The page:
Even in initial formations of these instruments, sound-holes as effective elements in acoustic behaviour of instruments were considered by designers and manufacturers. Historically, it is not possible to exactly discover the emergence of the sound-holes in ancient musical instruments, but a comprehensive historical survey on sound-hole design shows that in the middle ages they could be observed in some classical paintings (Figure 2) showing stringed instruments like the Rebec, Dulcimer and Psaltery in Europe and barbat in Persia (Rault 2014). There is other evidence that shows circular sound-holes in early violin ancestors in the 10th century (Engel 1883), semi-circular in the 12th century (Baines 1992), crescent in the 13th century (Sandys and Forster 1884), semi-circular strips in the 13th century (Van der Straeten 1968), and C-holes in the 13th and 14th centuries (Coates 1985). Between the 13th and 17th centuries, the sound-hole shape and size were approximated by simple circular and elliptical geometries in lute family musical instruments (Hutchins 1990; Cremer 1984), and by f-shape geometry in violin family instruments (Itakawa and Kumagai 1952; Shaw 1990). The instrument makers usually modified the errors in sound-holes using empirical fitting factors (Bissinger 1992). The last basic changes occurred in the 16th and 17th centuries. The lute rosset size and shape were modified by Warwick Hans in 1540, Wendelin Tieffenbrucker in 1590, Wendelio Venere in 1592, Padov in 1595, and Sebastian Schelle in 1744 (Barber and Harris 2016). Subsequently, the main shape of the sound-holes in violin and lute families remained almost unchanged.
In recent centuries, studies on air resonance fundamentals with application to musical instruments were initiated by Savart (1976), Von Helmholtz (1860; 1954), Rayleigh (1945), Lamb (1932), and Mcpherson (2002). However, with respect to Tavakoli Nia (2010, p. 3), “the design knowledge in such sound-holes accumulated by time is still uncovered. In 2011, Tavakoli Nia started analysing sound-holes and the concept behind their geometrical design. He showed that the emergence of circular sound-holes in the lute family was due to passing the majority of air flow through the near-the-edge area of the opening (Tavakoli Nia 2010). He comprehensively investigated this area and finally concluded that his approach could be a good starting point for the modification of the instruments for musicians and instrument makers.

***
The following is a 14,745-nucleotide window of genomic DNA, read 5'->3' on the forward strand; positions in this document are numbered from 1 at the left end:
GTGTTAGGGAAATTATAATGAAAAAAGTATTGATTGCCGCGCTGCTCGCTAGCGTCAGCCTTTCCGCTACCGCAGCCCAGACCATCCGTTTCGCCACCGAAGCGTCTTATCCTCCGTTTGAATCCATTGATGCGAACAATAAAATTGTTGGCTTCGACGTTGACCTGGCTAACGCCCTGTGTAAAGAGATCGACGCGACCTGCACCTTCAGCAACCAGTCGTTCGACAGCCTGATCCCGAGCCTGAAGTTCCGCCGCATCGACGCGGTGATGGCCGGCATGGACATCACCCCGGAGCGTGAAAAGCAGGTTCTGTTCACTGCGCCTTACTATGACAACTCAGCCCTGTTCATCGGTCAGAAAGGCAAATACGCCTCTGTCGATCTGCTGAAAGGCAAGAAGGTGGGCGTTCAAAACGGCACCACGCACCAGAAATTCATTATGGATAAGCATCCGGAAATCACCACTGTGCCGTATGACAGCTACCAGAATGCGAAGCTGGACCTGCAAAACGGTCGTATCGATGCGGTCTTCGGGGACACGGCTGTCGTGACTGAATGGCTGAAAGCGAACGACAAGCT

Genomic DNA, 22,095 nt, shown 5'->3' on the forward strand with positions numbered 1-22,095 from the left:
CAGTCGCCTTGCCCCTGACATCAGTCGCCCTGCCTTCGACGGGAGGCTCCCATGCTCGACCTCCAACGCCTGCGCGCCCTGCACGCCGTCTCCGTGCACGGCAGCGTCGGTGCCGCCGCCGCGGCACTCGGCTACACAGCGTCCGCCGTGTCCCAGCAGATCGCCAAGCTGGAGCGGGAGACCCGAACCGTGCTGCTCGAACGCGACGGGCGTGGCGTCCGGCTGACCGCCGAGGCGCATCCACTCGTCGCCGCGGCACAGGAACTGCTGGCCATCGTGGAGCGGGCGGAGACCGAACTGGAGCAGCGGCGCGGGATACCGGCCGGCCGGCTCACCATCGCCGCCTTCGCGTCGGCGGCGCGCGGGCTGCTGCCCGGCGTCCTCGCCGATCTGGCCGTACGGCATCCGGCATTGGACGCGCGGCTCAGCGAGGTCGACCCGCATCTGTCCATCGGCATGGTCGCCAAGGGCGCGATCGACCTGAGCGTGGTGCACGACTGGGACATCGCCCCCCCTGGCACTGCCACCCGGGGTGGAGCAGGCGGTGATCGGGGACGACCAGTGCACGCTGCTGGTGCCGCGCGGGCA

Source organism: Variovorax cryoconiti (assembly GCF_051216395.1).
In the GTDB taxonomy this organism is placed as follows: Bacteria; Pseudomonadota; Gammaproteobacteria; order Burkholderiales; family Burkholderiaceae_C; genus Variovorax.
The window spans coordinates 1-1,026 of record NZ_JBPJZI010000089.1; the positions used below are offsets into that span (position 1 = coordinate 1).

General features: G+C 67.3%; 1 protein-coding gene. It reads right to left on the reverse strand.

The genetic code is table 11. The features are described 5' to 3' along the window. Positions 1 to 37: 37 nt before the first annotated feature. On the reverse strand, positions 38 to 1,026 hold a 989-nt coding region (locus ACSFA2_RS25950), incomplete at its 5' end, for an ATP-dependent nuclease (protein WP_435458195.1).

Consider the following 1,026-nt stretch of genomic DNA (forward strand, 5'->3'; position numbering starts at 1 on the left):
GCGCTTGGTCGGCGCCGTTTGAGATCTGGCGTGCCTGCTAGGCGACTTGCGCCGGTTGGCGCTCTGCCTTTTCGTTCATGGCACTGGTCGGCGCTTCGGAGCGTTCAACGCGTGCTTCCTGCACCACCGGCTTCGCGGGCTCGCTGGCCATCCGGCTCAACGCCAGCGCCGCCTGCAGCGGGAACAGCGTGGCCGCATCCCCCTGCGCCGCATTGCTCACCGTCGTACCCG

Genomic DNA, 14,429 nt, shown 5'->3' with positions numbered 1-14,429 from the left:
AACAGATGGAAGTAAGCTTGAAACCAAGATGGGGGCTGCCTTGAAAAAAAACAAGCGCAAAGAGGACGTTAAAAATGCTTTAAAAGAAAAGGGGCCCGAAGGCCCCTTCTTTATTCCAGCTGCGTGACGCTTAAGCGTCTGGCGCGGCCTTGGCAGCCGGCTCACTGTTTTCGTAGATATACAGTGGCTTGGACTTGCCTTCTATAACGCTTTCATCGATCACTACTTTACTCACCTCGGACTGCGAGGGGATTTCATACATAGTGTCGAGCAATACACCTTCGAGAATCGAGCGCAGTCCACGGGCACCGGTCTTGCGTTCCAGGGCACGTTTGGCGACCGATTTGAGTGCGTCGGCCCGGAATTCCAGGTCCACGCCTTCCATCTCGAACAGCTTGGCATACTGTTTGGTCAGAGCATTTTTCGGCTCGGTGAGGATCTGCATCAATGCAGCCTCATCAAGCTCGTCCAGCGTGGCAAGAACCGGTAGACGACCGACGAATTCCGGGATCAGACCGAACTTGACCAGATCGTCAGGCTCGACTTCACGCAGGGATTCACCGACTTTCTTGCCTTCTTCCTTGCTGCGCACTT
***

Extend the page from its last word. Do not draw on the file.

There are several parameters that have effects on acoustic characteristics of a musical instrument (e.g., material, age of the instrument and used wood, weather, manufacturing procedure and mechanism, geometry, etc.). All of the above-mentioned parameters can affect the instrument behaviour, quality, and capabilities. Some of them, like material, age, wood, and weather, are dynamic indices and subject to change and/or deteriorate over time and therefore require comprehensive research and facilities for examination purposes. However, other parameters like geometrical design and manufacturing procedure and mechanism are not time dependent and can be studied more easily.
Although the whole behaviour of a musical instrument is the result of the superposition of the effects of all parameters, this paper, as the first step, will focus on the effect of sound-hole design and location on the capability of the musical instrument in keeping a note which can enhance the orchestral characteristics of stringed musical instruments. Since the circular sound-hole has been proved as the optimized shape for the lute family based on the literature and especially an MIT researchers’ report (Tavakoli Nia 2010), the assumption here is that the circle is the optimized shape and only the size and location will be discussed. For this purpose, an analytical approach based on the geometry of instrument, the concept of the golden ratio, and their magical effects is proposed using the several years of experience and academic studies of the authors in the fields of optimization and musical instrument making. This methodology is called the Golden Method by the authors.
  • The method is described in an itemized flowchart form in chapter two.
  • Two well-known instruments will be checked with this approach as case studies in order to show the effectiveness of the Golden Method.
  • A new musical instrument will be developed using the proposed method and its damping capability would be compared with that of two well-known instruments to confirm the effectiveness of the golden method in optimizing the sound-hole size and location in lute family musical instruments from a damping point of view.

2. Methodology

The golden ratio concept is used for the first time here for sound-hole size and location design in musical instruments of the lute family in order to enhance the damping capability. The golden ratio has been claimed to have held a special fascination for at least 2400 years, though without reliable evidence (Markowsky 1992). According to Mario Livio:
“Some of the greatest mathematical minds of all ages, from Pythagoras and Euclid in ancient Greece, through the medieval Italian mathematician Leonardo of Pisa and the Renaissance astronomer Johannes Kepler, to present-day scientific figures such as Oxford physicist Roger Penrose, have spent endless hours over this simple ratio and its properties. But the fascination with the Golden Ratio is not confined just to mathematicians. Biologists, artists, musicians, historians, architects, psychologists, and even mystics have pondered and debated the basis of its ubiquity and appeal. In fact, it is probably fair to say that the Golden Ratio has inspired thinkers of all disciplines like no other number in the history of mathematics.”